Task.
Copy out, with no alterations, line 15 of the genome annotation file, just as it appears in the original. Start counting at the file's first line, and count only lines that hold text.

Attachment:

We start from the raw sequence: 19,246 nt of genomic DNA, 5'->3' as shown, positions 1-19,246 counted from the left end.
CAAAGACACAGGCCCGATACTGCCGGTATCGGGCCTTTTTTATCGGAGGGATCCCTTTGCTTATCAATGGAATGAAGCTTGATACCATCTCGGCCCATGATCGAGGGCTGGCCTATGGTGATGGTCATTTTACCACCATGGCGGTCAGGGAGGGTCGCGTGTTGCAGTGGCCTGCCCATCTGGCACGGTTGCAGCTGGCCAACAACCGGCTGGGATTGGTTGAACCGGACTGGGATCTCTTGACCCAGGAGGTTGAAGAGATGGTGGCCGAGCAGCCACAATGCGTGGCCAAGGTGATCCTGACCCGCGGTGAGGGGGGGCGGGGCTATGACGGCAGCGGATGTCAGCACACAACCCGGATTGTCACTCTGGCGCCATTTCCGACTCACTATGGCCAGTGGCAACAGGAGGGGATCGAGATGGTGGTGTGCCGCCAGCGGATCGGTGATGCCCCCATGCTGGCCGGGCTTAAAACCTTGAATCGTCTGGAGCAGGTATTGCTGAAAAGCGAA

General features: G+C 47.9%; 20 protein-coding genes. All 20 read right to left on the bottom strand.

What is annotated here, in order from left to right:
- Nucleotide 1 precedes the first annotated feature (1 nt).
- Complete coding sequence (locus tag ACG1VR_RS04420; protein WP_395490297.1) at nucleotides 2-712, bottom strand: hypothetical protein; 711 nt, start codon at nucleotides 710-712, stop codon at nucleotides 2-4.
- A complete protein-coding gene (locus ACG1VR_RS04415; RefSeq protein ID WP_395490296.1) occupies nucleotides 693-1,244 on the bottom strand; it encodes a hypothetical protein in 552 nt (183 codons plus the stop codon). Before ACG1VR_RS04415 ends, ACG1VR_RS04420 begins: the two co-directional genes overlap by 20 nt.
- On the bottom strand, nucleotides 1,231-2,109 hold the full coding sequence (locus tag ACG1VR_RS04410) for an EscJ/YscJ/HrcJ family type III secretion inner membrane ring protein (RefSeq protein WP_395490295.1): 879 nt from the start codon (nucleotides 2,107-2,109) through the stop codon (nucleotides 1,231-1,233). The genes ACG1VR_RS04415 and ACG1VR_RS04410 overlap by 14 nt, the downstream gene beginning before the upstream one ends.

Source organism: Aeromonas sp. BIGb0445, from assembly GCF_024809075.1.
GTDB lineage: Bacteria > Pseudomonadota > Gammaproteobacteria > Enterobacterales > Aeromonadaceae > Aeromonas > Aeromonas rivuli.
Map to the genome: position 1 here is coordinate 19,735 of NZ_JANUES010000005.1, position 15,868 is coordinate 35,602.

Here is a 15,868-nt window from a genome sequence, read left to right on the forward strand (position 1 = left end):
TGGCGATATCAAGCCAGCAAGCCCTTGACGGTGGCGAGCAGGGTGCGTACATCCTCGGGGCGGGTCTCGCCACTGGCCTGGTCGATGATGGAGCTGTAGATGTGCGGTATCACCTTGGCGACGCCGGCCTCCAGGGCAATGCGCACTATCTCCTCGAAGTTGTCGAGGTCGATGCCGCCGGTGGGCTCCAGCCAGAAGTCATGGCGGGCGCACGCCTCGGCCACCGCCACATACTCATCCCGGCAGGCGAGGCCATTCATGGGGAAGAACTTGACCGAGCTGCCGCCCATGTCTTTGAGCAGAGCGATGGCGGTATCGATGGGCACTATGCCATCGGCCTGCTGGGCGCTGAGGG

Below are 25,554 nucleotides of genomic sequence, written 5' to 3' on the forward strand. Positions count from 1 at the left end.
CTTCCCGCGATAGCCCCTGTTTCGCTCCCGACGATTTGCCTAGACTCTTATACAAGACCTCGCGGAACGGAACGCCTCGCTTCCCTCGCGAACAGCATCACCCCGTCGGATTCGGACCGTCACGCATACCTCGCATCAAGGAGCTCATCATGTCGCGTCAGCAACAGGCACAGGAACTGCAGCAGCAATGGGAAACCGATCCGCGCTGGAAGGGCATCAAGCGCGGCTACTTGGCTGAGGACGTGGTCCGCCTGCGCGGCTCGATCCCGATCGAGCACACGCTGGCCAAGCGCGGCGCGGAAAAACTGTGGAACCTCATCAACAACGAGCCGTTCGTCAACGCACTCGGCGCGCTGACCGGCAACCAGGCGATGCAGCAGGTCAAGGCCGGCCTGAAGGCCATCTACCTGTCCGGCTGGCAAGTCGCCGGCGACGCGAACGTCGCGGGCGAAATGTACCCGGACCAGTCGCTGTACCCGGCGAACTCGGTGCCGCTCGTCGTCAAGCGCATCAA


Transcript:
CTTCCCGCGATAGCCCCTGTTTCGCTCCCGACGATTTGCCTAGACTCTTATACAAGACCTCGCGGAACGGAACGCCTCGCTTCCCTCGCGAACAGCATCACCCCGTCGGATTCGGACCGTCACGCATACCTCGCATCAAGGAGCTCATCATGTCGCGTCAGCAACAGGCACAGGAACTGCAGCAGCAATGGGAAACCGATCCGCGCTGGAAGGGCATCAAGCGCGGCTACTTGGCTGAGGACGTGGTCCGCCTGCGCGGCTCGATCCCGATCGAGCACACGCTGGCCAAGCGCGGCGCGGAAAAACTGTGGAACCTCATCAACAACGAGCCGTTCGTCAACGCACTCGGCGCGCTGACCGGCAACCAGGCGATGCAGCAGGTCAAGGCCGGCCTGAAGGCCATCTACCTGTCCGGCTGGCAAGTCGCCGGCGACGCGAACGTCGCGGGCGAAATGTACCCGGACCAGTCGCTGTACCCGGCGAACTCGGTGCCGCTCGTCGTCAAGCGCATCAA